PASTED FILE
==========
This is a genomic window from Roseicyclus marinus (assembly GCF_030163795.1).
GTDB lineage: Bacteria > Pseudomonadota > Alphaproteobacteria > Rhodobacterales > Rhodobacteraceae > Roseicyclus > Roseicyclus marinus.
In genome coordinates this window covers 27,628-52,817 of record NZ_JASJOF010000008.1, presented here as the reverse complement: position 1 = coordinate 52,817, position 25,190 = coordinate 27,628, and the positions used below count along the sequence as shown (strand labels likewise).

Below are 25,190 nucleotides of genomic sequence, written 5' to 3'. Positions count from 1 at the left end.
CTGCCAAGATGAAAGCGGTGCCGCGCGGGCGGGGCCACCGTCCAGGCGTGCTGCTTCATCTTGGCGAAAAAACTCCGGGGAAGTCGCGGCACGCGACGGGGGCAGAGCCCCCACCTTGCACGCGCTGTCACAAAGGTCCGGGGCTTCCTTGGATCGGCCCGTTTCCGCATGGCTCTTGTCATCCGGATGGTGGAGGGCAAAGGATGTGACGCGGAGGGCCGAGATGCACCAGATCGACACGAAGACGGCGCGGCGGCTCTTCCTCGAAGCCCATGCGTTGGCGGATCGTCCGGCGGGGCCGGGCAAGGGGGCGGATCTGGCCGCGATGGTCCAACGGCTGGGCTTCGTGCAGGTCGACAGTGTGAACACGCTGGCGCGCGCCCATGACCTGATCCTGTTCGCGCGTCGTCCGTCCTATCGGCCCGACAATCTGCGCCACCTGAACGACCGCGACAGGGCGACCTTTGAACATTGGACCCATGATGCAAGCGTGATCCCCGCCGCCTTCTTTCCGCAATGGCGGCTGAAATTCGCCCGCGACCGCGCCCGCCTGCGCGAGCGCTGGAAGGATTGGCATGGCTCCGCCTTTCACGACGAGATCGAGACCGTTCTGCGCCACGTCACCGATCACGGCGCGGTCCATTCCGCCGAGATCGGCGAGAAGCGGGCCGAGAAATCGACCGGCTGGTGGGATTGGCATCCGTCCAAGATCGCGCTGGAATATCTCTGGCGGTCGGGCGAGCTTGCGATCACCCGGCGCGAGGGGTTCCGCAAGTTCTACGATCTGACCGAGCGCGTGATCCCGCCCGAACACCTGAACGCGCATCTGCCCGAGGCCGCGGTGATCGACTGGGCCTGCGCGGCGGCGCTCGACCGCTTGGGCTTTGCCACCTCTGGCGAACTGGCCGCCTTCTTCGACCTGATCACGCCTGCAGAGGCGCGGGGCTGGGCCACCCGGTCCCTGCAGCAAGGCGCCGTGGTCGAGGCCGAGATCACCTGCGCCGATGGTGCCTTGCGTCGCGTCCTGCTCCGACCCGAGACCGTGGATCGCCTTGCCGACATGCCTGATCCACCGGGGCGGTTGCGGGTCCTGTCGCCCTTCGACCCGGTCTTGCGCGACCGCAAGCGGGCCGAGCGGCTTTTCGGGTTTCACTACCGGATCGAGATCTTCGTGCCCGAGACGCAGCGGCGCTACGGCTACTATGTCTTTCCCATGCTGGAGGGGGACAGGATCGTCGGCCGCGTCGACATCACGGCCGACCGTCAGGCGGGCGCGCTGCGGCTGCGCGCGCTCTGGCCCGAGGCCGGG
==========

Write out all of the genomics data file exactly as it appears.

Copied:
This is a genomic window from Roseicyclus marinus (assembly GCF_030163795.1).
GTDB lineage: Bacteria > Pseudomonadota > Alphaproteobacteria > Rhodobacterales > Rhodobacteraceae > Roseicyclus > Roseicyclus marinus.
In genome coordinates this window covers 27,628-52,817 of record NZ_JASJOF010000008.1, presented here as the reverse complement: position 1 = coordinate 52,817, position 25,190 = coordinate 27,628, and the positions used below count along the sequence as shown (strand labels likewise).

Below are 25,190 nucleotides of genomic sequence, written 5' to 3'. Positions count from 1 at the left end.
CTGCCAAGATGAAAGCGGTGCCGCGCGGGCGGGGCCACCGTCCAGGCGTGCTGCTTCATCTTGGCGAAAAAACTCCGGGGAAGTCGCGGCACGCGACGGGGGCAGAGCCCCCACCTTGCACGCGCTGTCACAAAGGTCCGGGGCTTCCTTGGATCGGCCCGTTTCCGCATGGCTCTTGTCATCCGGATGGTGGAGGGCAAAGGATGTGACGCGGAGGGCCGAGATGCACCAGATCGACACGAAGACGGCGCGGCGGCTCTTCCTCGAAGCCCATGCGTTGGCGGATCGTCCGGCGGGGCCGGGCAAGGGGGCGGATCTGGCCGCGATGGTCCAACGGCTGGGCTTCGTGCAGGTCGACAGTGTGAACACGCTGGCGCGCGCCCATGACCTGATCCTGTTCGCGCGTCGTCCGTCCTATCGGCCCGACAATCTGCGCCACCTGAACGACCGCGACAGGGCGACCTTTGAACATTGGACCCATGATGCAAGCGTGATCCCCGCCGCCTTCTTTCCGCAATGGCGGCTGAAATTCGCCCGCGACCGCGCCCGCCTGCGCGAGCGCTGGAAGGATTGGCATGGCTCCGCCTTTCACGACGAGATCGAGACCGTTCTGCGCCACGTCACCGATCACGGCGCGGTCCATTCCGCCGAGATCGGCGAGAAGCGGGCCGAGAAATCGACCGGCTGGTGGGATTGGCATCCGTCCAAGATCGCGCTGGAATATCTCTGGCGGTCGGGCGAGCTTGCGATCACCCGGCGCGAGGGGTTCCGCAAGTTCTACGATCTGACCGAGCGCGTGATCCCGCCCGAACACCTGAACGCGCATCTGCCCGAGGCCGCGGTGATCGACTGGGCCTGCGCGGCGGCGCTCGACCGCTTGGGCTTTGCCACCTCTGGCGAACTGGCCGCCTTCTTCGACCTGATCACGCCTGCAGAGGCGCGGGGCTGGGCCACCCGGTCCCTGCAGCAAGGCGCCGTGGTCGAGGCCGAGATCACCTGCGCCGATGGTGCCTTGCGTCGCGTCCTGCTCCGACCCGAGACCGTGGATCGCCTTGCCGACATGCCTGATCCACCGGGGCGGTTGCGGGTCCTGTCGCCCTTCGACCCGGTCTTGCGCGACCGCAAGCGGGCCGAGCGGCTTTTCGGGTTTCACTACCGGATCGAGATCTTCGTGCCCGAGACGCAGCGGCGCTACGGCTACTATGTCTTTCCCATGCTGGAGGGGGACAGGATCGTCGGCCGCGTCGACATCACGGCCGACCGTCAGGCGGGCGCGCTGCGGCTGCGCGCGCTCTGGCCCGAGGCCGGG